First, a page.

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Asian-run ‘Uber of Sex Trafficking’ Crime Ring Busted in California, Minnesota

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    A criminal organization, which prosecutors call “the Uber of sex trafficking”, is now facing charges after authorities uncovered its operations in Minnesota and California. It was also discovered that the international human trafficking and prostitution ring operated in 29 different states in the United States.

    Charges filed against the four arrested suspects, namely Fangyao Wu, Sophia Wang Navas, Hong Jing and Dongzhou Jiang were: “racketeering, sex trafficking, promotion of prostitution, concealing criminal proceeds and engaging in the business of concealing criminal proceeds in connection with a criminal enterprise profiteering off the sale of vulnerable human beings for sex.”

    Three of the suspects, who were arrested in California, will soon be extradited to Minnesota to face charges, CBS Minnesota reports.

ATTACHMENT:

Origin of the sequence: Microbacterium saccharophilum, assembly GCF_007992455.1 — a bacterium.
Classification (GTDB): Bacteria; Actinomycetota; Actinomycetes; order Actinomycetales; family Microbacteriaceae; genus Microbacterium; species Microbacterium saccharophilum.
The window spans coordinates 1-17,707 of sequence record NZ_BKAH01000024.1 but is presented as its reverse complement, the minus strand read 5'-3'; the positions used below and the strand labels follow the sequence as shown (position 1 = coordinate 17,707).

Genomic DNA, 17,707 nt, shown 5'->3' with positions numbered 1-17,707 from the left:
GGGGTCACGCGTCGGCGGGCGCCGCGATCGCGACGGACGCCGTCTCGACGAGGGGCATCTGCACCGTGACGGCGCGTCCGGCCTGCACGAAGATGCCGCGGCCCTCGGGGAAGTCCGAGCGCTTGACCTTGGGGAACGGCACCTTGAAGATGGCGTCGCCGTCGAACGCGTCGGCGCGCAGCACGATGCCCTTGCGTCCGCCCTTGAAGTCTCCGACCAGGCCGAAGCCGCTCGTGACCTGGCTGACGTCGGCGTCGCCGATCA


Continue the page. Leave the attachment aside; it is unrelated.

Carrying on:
Investigations revealed that thousands of ads were placed on on behalf of the group in the last two years. According to Washington County Attorney Pete Orput, the group coordinated meeting locations with “clients” via phones, peddling victims who were mostly trafficked women from China.

    “It was the Uber of sex trafficking,” Orput said. “You could order up sex…Ordering a girl was like ordering up a pizza.”

    Ramsey County Attorney John Choi stated that the victims were raped, viciously beaten, and forced to work 12 to 14 hours each day. Each of them was forced with to earn a quota of $800 daily.

    “This is the most sophisticated human trafficking operation I have ever seen,” Choi said.

    Authorities have discovered numerous places of operation in different parts of Minnesota, such as St. Paul, Blaine, Cottage Grove, Maplewood, Oakdale and St. Louis Park, where the suspects purchased or rented properties to sell sex. The syndicate also operated in Fargo, North Dakota.

    Court documents for the case detailed the horrific experiences of six rescued victims. The women were revealed to be forced to pay their traffickers house fees, transportation costs, hotel expenses and their own food. Some of the women were also forced to surrender their passports.

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